|US20040122746 *||Dec 23, 2002||Jun 24, 2004||Charlier Michael L.||Method and system for direct purchase in response to a multi-media display|
|US20050073508 *||Jul 17, 2003||Apr 7, 2005||Digital Ink, Inc., A Massachusetts Corporation||Tracking motion of a writing instrument|
|US20060176287 *||Jan 6, 2006||Aug 10, 2006||Arkady Pittel||Light sources for digital pen|
|US20070030258 *||Jan 6, 2006||Feb 8, 2007||Arkady Pittel||Capturing handwriting|
|US20070182725 *||Apr 10, 2007||Aug 9, 2007||Arkady Pittel||Capturing Hand Motion|
|US20070262246 *||May 4, 2006||Nov 15, 2007||Arkady Pittel||Efficiently focusing light|
|US20080166175 *||Jan 5, 2007||Jul 10, 2008||Candledragon, Inc.||Holding and Using an Electronic Pen and Paper|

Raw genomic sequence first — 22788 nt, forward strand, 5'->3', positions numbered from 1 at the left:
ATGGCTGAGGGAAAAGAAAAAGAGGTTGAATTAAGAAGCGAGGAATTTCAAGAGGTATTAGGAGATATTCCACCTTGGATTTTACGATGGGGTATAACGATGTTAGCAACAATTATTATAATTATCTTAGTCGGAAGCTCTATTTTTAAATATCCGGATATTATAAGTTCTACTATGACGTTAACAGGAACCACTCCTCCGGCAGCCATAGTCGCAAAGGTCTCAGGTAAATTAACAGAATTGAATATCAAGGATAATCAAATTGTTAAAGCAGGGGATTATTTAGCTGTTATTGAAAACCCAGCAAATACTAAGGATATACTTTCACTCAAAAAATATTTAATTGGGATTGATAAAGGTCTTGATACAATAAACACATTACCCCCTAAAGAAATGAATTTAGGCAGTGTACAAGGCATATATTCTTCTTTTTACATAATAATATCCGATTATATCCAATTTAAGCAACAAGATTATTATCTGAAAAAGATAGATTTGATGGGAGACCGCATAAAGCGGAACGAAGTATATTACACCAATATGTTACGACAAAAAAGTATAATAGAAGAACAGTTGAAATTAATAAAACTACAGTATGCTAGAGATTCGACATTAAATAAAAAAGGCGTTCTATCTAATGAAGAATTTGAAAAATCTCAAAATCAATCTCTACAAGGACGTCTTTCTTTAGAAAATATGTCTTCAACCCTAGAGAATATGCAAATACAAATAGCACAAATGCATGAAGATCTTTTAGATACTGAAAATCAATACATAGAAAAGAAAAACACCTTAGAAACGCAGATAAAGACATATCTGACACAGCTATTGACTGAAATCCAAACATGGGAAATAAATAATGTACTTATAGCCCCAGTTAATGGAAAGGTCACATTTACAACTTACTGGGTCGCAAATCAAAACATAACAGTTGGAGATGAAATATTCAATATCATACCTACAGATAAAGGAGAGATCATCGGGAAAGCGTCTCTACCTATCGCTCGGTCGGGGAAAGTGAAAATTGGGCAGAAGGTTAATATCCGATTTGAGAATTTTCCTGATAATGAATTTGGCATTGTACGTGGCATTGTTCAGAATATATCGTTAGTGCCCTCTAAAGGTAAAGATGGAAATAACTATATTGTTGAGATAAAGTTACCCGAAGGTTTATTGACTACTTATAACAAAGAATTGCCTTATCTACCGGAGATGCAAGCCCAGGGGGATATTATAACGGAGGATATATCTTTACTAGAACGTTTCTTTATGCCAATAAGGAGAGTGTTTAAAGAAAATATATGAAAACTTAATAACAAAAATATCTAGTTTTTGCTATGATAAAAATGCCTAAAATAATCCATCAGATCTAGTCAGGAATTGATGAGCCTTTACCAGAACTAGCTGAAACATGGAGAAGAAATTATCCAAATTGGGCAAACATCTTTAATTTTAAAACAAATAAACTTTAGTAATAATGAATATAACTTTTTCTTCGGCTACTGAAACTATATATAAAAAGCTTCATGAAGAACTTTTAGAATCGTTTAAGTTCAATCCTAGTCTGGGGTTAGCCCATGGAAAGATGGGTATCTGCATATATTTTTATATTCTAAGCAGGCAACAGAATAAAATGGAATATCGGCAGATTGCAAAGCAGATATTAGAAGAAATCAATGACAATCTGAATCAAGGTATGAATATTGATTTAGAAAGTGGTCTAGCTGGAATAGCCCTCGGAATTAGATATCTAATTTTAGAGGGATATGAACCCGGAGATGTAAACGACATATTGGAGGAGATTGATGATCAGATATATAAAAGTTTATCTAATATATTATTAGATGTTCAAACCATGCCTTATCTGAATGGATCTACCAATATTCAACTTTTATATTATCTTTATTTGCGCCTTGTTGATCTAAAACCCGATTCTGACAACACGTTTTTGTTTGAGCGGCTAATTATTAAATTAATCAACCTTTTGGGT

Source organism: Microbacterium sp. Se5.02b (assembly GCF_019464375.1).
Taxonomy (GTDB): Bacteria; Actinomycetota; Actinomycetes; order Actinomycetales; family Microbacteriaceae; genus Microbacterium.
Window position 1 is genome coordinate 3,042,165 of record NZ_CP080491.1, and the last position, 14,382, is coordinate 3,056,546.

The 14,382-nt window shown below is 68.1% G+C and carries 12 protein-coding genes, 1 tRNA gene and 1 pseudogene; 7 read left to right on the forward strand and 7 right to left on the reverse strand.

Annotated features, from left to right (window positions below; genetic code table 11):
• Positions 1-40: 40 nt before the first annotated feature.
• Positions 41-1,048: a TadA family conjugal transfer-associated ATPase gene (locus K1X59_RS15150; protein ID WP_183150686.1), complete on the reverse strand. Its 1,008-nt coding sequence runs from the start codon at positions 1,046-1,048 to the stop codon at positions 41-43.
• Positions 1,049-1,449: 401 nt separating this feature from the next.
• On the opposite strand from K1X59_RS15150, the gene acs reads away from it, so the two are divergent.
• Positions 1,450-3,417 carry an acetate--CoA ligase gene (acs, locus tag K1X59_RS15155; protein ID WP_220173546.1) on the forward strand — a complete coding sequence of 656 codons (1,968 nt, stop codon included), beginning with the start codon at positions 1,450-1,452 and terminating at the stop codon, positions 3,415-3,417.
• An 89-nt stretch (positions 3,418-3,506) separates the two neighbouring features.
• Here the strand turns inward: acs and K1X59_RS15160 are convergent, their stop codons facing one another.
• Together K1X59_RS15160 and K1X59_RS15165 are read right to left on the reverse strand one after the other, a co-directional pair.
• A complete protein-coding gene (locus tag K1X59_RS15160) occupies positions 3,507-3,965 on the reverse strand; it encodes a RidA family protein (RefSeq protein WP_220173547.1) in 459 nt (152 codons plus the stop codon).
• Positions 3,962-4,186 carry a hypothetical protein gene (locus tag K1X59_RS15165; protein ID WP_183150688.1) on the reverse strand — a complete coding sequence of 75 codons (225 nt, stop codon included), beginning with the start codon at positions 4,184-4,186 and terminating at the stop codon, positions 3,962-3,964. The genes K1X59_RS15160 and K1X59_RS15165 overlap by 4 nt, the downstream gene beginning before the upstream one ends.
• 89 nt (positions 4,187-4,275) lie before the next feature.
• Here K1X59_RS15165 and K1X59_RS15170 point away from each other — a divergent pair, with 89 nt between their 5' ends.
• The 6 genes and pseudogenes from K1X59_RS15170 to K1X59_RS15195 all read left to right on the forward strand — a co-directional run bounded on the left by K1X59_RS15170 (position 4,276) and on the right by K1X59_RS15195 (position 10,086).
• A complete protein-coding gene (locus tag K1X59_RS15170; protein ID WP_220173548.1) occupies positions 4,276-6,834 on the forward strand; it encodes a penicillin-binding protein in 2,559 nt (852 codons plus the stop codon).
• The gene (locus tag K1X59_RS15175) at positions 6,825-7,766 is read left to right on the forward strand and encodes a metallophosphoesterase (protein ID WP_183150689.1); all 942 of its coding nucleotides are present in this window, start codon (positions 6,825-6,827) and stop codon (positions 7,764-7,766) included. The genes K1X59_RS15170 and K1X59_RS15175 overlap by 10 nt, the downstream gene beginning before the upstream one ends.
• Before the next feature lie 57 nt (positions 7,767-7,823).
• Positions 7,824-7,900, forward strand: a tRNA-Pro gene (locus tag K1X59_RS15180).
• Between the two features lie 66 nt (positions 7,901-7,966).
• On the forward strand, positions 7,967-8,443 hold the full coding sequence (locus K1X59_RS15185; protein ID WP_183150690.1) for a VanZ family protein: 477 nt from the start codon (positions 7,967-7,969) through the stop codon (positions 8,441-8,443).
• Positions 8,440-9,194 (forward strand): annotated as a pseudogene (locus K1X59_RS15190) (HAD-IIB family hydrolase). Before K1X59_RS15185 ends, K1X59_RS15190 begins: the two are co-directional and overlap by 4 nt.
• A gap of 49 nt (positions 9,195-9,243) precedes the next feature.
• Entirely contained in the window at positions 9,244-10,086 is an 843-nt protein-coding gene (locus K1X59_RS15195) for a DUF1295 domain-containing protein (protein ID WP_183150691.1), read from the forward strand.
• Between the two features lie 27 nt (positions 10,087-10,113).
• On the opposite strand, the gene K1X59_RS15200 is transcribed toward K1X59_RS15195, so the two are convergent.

|US20100008551 *||Apr 10, 2001||Jan 14, 2010||Ilya Schiller||Using handwritten information|
|U.S. Classification||235/462.49, 250/555, 250/566|
|International Classification||G02B7/00, G06K7/10|
|Jul 9, 1985||AS||Assignment|
Owner name: NISSHIN KOHKI CO., LTD. NO. 4600 OAZA NAKASU, SUW
Free format text: ASSIGNMENT OF ASSIGNORS INTEREST.;ASSIGNOR:INOUE, TOSHIYUKI;REEL/FRAME:004428/0827
Effective date: 19850617
|Dec 10, 1990||FPAY||Fee payment|
Year of fee payment: 4
|Dec 16, 1994||FPAY||Fee payment|
Year of fee payment: 8
|Feb 9, 1999||REMI||Maintenance fee reminder mailed|
|Jul 18, 1999||LAPS||Lapse for failure to pay maintenance fees|
|Sep 28, 1999||FP||Expired due to failure to pay maintenance fee|
Effective date: 19990721